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Interview with Ralan Hill [5/3/2006]

Steve Estes:

My name is Steve Estes. Today is May 3rd, 2006, and I'm interviewing ...

Ralan Hill:

My name is Ralan Hill and we're in Rohnert Park, CA.

Steve Estes:

All right, Ralan, let's start offwith a question actually you answered a second ago. When and where were you born?

Ralan Hill:

I was born on the 19th of May in 1978 here in Sonoma County.

Steve Estes:

What did your parents do for a living at that time?

Ralan Hill:

Well, they were both teachers and they still are. My mother actually wasn't a teacher in '78. She didn't start teaching until the late '80s. They teach at the Petaluma City School District here in the county.

Steve Estes:

What do they teach?

Ralan Hill:

My dad teaches high school math these days, and my mother is a elementary school teacher. She teaches I think a 1/2 split at Cherry Valley in Petaluma.

Steve Estes:

This is jumping far ahead, I know, but to focus on the military, how did you get into the military?

Ralan Hill:

I joined right out of college. I went through ROTC when I was in college, that was four years at Tufts. I found the program during orientation; a huge number of organizations had tables up and were just generally postering and canvassing. I think I was looking for the ROTC program. I'd thought about it a little bit in high school- I was in the Philippines at an international school and one of the people - he was a junior when I was a senior, talked about, he knew exactly what he was going to do. He was going to join the army after high school and college, and that seemed like a reasonable thing to do. I was looking for it during that orientation week, and I found it and got involved, and spent all four years there.

Steve Estes:

Let me back up. How did you get to the Philippines?

Ralan Hill:

My parents as we discussed are both teachers, and my father lived abroad as a kid in Saudi Arabia - his father worked with Aramco as an engineer, and he thought that was a very wonderful, sort of formative experience for kids to have. He wanted that for my sister and me. So, he and my mother - that was actually one of the reasons my mother got into teaching, so that they could be a dual teaching couple overseas and be more attractive to interviewers and schools who then get two teachers for four people instead of just one teacher for four people.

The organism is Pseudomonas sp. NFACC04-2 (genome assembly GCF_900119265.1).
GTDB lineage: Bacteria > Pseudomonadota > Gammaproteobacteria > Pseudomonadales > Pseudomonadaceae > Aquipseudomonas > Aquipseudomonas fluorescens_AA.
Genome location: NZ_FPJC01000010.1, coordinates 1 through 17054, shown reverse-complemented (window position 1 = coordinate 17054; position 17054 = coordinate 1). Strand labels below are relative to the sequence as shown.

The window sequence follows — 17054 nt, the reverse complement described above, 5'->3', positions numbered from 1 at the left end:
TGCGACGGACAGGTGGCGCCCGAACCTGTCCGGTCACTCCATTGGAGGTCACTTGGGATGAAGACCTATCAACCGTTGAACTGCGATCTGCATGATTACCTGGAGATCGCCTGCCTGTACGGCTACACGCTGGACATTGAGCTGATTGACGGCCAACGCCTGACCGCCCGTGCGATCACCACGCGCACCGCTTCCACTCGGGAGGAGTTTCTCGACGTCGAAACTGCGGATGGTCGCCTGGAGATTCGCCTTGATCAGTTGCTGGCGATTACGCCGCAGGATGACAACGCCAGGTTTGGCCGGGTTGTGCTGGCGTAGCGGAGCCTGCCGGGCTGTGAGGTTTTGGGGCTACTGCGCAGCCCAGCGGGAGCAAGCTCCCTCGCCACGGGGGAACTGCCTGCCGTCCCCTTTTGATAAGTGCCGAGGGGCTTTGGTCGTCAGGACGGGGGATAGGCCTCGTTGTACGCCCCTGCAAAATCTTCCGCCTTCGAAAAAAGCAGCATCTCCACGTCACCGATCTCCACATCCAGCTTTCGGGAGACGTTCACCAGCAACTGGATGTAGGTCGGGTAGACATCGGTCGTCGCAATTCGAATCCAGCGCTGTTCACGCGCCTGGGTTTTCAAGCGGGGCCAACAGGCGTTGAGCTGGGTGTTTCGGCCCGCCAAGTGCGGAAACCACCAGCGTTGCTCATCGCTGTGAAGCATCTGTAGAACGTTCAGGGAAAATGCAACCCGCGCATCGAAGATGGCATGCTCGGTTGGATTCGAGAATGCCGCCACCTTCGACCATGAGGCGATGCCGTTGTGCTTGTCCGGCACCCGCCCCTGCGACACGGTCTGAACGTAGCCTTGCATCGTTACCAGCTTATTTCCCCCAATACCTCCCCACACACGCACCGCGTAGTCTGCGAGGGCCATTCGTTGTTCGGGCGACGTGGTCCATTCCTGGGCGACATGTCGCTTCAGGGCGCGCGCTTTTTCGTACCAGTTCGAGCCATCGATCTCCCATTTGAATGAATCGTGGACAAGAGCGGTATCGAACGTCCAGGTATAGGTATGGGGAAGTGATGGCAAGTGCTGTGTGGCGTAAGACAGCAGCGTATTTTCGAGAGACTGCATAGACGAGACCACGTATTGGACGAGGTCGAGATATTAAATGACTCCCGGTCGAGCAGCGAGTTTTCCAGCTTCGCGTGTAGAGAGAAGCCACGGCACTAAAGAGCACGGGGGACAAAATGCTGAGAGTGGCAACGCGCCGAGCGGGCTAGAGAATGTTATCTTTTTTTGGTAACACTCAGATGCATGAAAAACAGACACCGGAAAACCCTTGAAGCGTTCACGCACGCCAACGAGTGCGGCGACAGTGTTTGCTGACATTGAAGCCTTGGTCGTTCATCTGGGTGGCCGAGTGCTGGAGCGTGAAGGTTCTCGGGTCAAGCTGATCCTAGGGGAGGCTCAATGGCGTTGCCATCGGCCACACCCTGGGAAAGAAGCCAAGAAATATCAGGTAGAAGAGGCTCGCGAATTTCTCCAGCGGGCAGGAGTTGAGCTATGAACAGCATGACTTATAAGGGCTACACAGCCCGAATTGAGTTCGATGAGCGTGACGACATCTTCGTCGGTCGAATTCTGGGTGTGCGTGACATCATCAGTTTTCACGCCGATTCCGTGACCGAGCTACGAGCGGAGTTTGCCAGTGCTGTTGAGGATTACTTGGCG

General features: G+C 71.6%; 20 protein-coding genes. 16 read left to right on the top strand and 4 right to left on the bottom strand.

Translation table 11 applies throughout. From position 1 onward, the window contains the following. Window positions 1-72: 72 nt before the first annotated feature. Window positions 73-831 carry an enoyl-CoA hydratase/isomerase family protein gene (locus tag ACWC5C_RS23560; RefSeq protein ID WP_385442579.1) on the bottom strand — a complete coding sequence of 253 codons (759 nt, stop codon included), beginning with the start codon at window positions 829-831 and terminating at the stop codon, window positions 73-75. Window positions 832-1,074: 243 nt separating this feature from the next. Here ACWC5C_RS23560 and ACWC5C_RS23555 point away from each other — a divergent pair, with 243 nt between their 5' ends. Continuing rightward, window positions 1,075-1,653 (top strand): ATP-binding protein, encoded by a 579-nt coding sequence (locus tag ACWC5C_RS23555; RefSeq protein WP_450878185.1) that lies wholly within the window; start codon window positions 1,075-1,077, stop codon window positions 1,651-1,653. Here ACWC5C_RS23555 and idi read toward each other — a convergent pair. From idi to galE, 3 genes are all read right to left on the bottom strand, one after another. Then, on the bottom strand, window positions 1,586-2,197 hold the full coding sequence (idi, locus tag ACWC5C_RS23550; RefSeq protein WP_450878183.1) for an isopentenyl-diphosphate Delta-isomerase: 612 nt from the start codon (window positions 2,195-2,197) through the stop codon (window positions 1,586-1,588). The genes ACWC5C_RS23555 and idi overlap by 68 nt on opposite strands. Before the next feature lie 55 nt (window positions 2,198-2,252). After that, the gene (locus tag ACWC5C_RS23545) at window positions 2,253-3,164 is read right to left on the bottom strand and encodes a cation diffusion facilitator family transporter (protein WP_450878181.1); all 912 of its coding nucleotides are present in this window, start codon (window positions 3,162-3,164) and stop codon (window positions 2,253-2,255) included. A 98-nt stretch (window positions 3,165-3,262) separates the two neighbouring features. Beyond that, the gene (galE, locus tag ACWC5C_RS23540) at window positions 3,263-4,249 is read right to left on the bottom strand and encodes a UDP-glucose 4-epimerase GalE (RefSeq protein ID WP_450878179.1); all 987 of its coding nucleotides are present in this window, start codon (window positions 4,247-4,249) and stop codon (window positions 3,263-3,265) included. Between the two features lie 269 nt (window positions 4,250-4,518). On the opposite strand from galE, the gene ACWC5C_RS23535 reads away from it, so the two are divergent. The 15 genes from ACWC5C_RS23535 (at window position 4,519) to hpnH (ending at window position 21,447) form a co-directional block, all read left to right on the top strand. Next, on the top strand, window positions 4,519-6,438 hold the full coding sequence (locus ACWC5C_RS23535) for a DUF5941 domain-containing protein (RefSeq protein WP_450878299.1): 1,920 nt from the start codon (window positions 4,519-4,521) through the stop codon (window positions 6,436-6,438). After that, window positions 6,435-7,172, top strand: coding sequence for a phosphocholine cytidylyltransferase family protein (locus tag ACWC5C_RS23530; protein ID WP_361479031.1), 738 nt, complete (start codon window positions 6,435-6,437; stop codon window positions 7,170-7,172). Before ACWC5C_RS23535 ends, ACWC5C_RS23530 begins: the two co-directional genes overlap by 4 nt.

Steve Estes:

Right. I see.

Ralan Hill:

Anyway, so they applied to several schools and we ended up in the Philippines for four years during high school and I went to the international school there.

Steve Estes:

Were you as enamored of the international school experience as your dad had been?

Ralan Hill:

Very much so. It's a wonderful experience. I learned a lot, interacted with a lot of really wonderful people. I've got a wonderful collection of friends from all over the world. I know it really helped me better understand people and differences and all that sort of cultural, social interaction when the people you're working with aren't sharing a background with you. They don't have the exact same educational and social experiences as you do. It probably is one of the things - now as I look back - that drove my decision to join the Army. One of the reasons was certainly for the opportunity to travel and be stationed abroad. I served in Korea and Germany, and that was my choice. Most people do a tour abroad and then back in the U. S. I went through some paperwork hoops and really pushed for the opportunity to go to Germany from one overseas tour to another overseas tour.

Steve Estes:

How did your family respond to your doing ROTC?

Ralan Hill:

They seemed to be very supportive. My parents are absolutely wonderful parents, so I think, whatever I do, I get support from them, even when they're not the most excited about it. The army - I know it's a really respectable job and they certainly enjoyed talking I think to their friends about it. I think they were generally supportive too, although perhaps if they had been doing the choosing, they would have chosen something else.

Steve Estes:

And your sister?

Ralan Hill:

She - I think I got more out of the experience than she did, but she also has close, good friends from the Philippines.

Steve Estes:

Okay. How'd you do in ROTC? I mean, what - how did it meet ...

Ralan Hill:

We had a very small ROTC program. Tufts - I don't know the exact story - the rumor is that we burned down our ROTC building in the '70s during the Vietnam War. I'm not sure - at any rate, ROTC is no longer on campus and had been that way since the 1970s, so we run our program through MIT. Harvard - when I was going through the program, Harvard, Wellesley, Tufts, and MIT all went to MIT for the ROTC classes and instruction. The military officers that are working in the program are Associated Professors at MIT. And since I left the program, they've drawn two or three other schools in the area. So we all would come together, but it was still a very small program. The Army program - I think the peak in freshman and sophomore years was ten or fourteen, fifteen people.

Steve Estes:

From all of those universities?

Ralan Hill: